Terror in Resonance Ep. 2: Tragic irony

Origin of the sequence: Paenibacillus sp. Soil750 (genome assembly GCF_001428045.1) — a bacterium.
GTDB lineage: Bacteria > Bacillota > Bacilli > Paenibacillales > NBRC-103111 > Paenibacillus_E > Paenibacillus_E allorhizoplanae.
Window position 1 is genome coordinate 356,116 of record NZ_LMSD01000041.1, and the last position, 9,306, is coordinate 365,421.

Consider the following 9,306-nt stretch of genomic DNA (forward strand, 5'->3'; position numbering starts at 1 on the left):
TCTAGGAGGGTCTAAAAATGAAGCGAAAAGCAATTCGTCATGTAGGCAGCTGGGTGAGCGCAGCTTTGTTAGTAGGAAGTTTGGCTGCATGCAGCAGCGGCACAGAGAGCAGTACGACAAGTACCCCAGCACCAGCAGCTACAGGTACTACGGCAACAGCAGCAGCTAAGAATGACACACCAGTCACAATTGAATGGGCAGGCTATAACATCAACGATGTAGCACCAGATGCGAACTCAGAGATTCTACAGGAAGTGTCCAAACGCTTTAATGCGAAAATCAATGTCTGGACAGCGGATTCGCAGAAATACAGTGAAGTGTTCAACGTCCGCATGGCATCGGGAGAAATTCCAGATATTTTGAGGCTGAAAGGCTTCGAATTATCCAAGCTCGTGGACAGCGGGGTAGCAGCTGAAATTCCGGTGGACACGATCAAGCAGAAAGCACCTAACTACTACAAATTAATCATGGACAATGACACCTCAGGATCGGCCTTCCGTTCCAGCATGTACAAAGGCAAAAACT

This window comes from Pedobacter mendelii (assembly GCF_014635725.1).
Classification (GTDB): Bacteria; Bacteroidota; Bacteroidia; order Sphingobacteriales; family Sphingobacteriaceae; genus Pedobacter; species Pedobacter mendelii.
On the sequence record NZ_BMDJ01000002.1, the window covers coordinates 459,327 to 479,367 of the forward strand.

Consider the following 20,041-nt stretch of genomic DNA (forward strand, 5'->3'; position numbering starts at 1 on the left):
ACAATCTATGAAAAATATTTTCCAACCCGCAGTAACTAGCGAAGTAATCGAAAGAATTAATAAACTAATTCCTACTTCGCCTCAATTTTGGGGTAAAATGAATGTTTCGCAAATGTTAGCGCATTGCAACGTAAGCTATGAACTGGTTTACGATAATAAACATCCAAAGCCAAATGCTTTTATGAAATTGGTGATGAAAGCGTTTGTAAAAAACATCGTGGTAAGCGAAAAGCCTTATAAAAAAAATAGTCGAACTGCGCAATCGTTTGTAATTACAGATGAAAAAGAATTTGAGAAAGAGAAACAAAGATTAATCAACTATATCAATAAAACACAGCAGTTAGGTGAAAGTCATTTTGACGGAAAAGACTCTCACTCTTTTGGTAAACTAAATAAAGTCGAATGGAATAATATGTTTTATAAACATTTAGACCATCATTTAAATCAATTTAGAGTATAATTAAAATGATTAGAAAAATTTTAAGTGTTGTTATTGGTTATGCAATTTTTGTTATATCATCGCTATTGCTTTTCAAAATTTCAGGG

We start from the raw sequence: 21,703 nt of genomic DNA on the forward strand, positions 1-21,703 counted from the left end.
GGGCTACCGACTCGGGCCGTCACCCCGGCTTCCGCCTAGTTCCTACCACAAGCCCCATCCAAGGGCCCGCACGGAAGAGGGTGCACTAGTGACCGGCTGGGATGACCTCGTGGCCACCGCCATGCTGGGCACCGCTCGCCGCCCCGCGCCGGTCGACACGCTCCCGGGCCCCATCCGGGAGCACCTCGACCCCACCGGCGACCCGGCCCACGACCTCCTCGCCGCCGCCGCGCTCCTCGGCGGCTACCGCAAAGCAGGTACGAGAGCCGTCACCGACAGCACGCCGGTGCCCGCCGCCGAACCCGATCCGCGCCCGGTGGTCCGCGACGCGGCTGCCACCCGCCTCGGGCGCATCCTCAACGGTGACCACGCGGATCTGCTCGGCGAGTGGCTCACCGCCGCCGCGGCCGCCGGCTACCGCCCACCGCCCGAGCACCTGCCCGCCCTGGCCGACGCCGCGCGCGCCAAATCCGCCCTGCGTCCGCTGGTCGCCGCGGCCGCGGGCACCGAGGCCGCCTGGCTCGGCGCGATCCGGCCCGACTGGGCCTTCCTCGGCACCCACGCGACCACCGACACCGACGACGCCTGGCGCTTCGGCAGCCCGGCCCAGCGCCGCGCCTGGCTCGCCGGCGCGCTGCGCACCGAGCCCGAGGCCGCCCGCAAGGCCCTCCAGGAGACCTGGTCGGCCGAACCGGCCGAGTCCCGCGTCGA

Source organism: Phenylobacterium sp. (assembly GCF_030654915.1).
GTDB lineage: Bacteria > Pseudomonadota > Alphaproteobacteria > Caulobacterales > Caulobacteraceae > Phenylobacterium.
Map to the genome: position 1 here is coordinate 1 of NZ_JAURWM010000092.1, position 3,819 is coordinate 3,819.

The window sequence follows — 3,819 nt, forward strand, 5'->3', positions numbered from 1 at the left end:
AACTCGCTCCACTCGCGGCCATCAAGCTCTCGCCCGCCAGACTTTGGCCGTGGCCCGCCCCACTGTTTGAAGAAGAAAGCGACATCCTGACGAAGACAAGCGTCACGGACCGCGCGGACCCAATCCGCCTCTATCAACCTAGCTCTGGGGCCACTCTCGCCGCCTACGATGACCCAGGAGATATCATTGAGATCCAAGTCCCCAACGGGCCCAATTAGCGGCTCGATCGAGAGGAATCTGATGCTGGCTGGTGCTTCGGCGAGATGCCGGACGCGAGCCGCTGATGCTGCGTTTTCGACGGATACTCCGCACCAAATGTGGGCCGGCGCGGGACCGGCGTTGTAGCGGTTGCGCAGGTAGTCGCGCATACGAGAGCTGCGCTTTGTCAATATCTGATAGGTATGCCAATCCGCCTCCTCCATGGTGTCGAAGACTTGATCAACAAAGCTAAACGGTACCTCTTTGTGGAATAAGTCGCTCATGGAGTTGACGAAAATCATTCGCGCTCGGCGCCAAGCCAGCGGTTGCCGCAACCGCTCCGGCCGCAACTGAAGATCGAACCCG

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“The police have concluded that this was not an accident, but an act of terror,” says a reporter, “and have announced that they will do everything they can to find the truth.” But what is the truth? Throughout the episode, both the police and the media are determined to discover the identities of the two masked terrorists, but would that really get us closer to the truth? Don’t get me wrong, though. I understand the need to identify and apprehend the two boys before anyone can get hurt. Nevertheless, nowhere do I see an earnest discussion with regards to why this is all happening. Japan has made a lot of enemies outside of its borders, but it is clear that these attacks are not from a foreign threat. Rather, the threat is coming from within; two individuals are lashing back against their own nation. “Why?” thus becomes one of the most important questions that no one seems to be asking. It becomes clear why this week’s episode has such a heavy emphasis on the Greek tragedy of Oedipus Rex.